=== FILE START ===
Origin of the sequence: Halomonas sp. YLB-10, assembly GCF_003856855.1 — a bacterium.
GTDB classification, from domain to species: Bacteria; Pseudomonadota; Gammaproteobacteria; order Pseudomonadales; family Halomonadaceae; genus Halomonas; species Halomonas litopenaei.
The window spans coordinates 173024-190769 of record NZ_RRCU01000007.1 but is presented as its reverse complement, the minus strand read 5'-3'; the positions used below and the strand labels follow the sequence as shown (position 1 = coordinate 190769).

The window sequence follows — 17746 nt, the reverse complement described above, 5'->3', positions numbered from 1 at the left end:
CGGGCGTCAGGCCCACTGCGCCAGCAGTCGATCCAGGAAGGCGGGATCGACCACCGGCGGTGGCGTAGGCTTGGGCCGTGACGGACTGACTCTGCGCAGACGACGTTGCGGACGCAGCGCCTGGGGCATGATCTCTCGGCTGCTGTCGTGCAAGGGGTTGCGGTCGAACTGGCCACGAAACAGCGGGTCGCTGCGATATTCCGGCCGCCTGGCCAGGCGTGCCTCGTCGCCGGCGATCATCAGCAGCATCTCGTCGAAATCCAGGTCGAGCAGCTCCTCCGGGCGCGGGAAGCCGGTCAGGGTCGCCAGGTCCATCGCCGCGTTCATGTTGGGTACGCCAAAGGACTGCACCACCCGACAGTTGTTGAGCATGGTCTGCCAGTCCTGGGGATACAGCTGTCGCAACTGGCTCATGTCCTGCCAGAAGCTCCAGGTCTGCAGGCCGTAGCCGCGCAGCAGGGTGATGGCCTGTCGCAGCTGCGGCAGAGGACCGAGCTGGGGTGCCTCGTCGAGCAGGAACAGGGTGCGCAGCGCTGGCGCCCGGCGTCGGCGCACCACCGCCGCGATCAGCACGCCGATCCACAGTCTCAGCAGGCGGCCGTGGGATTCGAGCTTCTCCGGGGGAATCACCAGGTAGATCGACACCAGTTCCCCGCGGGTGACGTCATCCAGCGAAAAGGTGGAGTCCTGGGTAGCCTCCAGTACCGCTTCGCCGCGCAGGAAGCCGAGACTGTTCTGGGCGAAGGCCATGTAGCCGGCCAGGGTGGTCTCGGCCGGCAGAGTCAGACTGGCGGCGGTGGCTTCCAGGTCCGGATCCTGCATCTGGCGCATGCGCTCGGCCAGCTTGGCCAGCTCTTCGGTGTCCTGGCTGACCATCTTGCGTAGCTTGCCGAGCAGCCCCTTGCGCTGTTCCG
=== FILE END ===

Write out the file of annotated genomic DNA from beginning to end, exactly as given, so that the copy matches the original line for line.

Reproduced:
Origin of the sequence: Halomonas sp. YLB-10, assembly GCF_003856855.1 — a bacterium.
GTDB classification, from domain to species: Bacteria; Pseudomonadota; Gammaproteobacteria; order Pseudomonadales; family Halomonadaceae; genus Halomonas; species Halomonas litopenaei.
The window spans coordinates 173024-190769 of record NZ_RRCU01000007.1 but is presented as its reverse complement, the minus strand read 5'-3'; the positions used below and the strand labels follow the sequence as shown (position 1 = coordinate 190769).

The window sequence follows — 17746 nt, the reverse complement described above, 5'->3', positions numbered from 1 at the left end:
CGGGCGTCAGGCCCACTGCGCCAGCAGTCGATCCAGGAAGGCGGGATCGACCACCGGCGGTGGCGTAGGCTTGGGCCGTGACGGACTGACTCTGCGCAGACGACGTTGCGGACGCAGCGCCTGGGGCATGATCTCTCGGCTGCTGTCGTGCAAGGGGTTGCGGTCGAACTGGCCACGAAACAGCGGGTCGCTGCGATATTCCGGCCGCCTGGCCAGGCGTGCCTCGTCGCCGGCGATCATCAGCAGCATCTCGTCGAAATCCAGGTCGAGCAGCTCCTCCGGGCGCGGGAAGCCGGTCAGGGTCGCCAGGTCCATCGCCGCGTTCATGTTGGGTACGCCAAAGGACTGCACCACCCGACAGTTGTTGAGCATGGTCTGCCAGTCCTGGGGATACAGCTGTCGCAACTGGCTCATGTCCTGCCAGAAGCTCCAGGTCTGCAGGCCGTAGCCGCGCAGCAGGGTGATGGCCTGTCGCAGCTGCGGCAGAGGACCGAGCTGGGGTGCCTCGTCGAGCAGGAACAGGGTGCGCAGCGCTGGCGCCCGGCGTCGGCGCACCACCGCCGCGATCAGCACGCCGATCCACAGTCTCAGCAGGCGGCCGTGGGATTCGAGCTTCTCCGGGGGAATCACCAGGTAGATCGACACCAGTTCCCCGCGGGTGACGTCATCCAGCGAAAAGGTGGAGTCCTGGGTAGCCTCCAGTACCGCTTCGCCGCGCAGGAAGCCGAGACTGTTCTGGGCGAAGGCCATGTAGCCGGCCAGGGTGGTCTCGGCCGGCAGAGTCAGACTGGCGGCGGTGGCTTCCAGGTCCGGATCCTGCATCTGGCGCATGCGCTCGGCCAGCTTGGCCAGCTCTTCGGTGTCCTGGCTGACCATCTTGCGTAGCTTGCCGAGCAGCCCCTTGCGCTGTTCCG